Students Who Wouldn’t Drive Drunk Don’t Mind Driving Stoned
May 14, 2014
A recent survey conducted by two Washington State universities and published in JAMA Pediatrics reveals some disturbing information on teens when it comes to driving stoned. While far fewer would drive drunk or ride in a car with a drunk driver, the survey shows that at least 44% of males and 9% of females reported driving after using marijuana and over 51 percent of males and nearly 35 percent of females reported getting in a car with a driver who was high on marijuana. Read more: College Freshmen Drive and Get in Cars with Drivers After Marijuana Use
Energy Drink Related Emergency Room Visits Double
March 9, 2014
According to a report released in January 2013 by the Substance Abuse & Mental Health Services Administration, emergency room visits related to the use of so called energy drinks doubled from 10,068 visits in 2007 to 20,783 visits in 2011.
We were among the first to write about the issue of energy drinks and their effect on health and driving back in 2009 and have published several articles since but the warning bears repeating.
Energy drinks contain large amounts of caffeine and sugar and are marketed mostly toward young people as a way to gain energy, stay awake, or lose weight. Energy drinks are unregulated and there are really no limits on how much caffeine can be added to a drink. Continue Reading
Survivor’s Guilt: Teens in Motor Vehicle Crashes
February 21, 2012
A single car crash in North Carolina last month led to the death of the driver’s twin sister.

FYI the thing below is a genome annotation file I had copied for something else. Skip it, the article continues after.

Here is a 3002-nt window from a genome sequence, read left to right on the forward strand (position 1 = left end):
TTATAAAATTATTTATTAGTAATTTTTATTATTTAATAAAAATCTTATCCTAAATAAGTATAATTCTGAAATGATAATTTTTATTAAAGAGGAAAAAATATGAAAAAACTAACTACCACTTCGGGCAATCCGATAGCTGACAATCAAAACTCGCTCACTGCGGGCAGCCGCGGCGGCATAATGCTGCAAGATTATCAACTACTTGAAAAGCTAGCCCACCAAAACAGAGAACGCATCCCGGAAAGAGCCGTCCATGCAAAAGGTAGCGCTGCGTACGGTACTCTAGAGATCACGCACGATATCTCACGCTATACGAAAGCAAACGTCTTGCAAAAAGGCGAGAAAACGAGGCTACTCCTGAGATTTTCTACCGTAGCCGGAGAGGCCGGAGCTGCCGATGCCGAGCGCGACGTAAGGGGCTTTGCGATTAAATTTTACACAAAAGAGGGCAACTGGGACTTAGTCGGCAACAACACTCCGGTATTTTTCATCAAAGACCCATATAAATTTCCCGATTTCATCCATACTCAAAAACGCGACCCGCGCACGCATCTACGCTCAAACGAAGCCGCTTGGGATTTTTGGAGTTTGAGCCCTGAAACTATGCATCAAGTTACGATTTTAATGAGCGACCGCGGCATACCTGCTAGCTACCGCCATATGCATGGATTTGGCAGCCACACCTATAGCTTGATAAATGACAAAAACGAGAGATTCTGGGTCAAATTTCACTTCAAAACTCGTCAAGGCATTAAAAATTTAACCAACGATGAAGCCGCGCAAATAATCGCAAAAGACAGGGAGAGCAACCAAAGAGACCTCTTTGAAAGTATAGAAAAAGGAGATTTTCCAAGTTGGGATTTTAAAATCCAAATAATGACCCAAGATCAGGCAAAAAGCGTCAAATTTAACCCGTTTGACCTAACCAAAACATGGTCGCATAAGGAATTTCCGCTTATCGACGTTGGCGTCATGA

Another news report from the past month regarding a teen who had been killed in a single vehicle car crash the teen’s girl friend was quoted as saying:
“Cameron was drinking and we got into a fight. I told him to find another ride home. I said, ‘Get out of this car, you’re being disrespectful,'” Talia said, gasping between tears and raising her arms to the sky. “Why didn’t I drive him home?”
Survivor’s guilt, which is most often associated with victims of combat, can occur in anyone who has survived any type of trauma whether they were directly involved or not. The guilt from wishing they had done something different that may have averted the event can lead to long-lasting psychological problems. The most common form of psychological trauma resulting from survivor’s guilt is Post Traumatic Stress Disorder (PTSD) which can result in life-long, debilitating problems for the victim. This is why high schools, who experience the death of one of their students, make extra counselors available to the student body immediately after the event.
If your teen has been involved in a crash in which someone died or was horribly injured or even if they were weren’t involved but were closely associated with the victim, you will need to help them through the grief process and you should be on the lookout for the warning signs of PTSD.
Grief – The grief process is something everyone who has experienced the loss of a friend or loved one must go through and it occurs in specific stages;
- Denial and Isolation.
Guiding your teen through all of the stages to acceptance, can be a long and painful process. If the guilt is left unresolved, it can lead to a multitude of psychological issues.
Don’t try to tell your teen how they should act or feel – No one can truly understand how a grieving person feels and trying to tell them their emotions are wrong or unhealthy can only compound the problem. Instead, sympathize and let him or her vent their feelings. Holding in or suppressing one’s feelings can be harmful.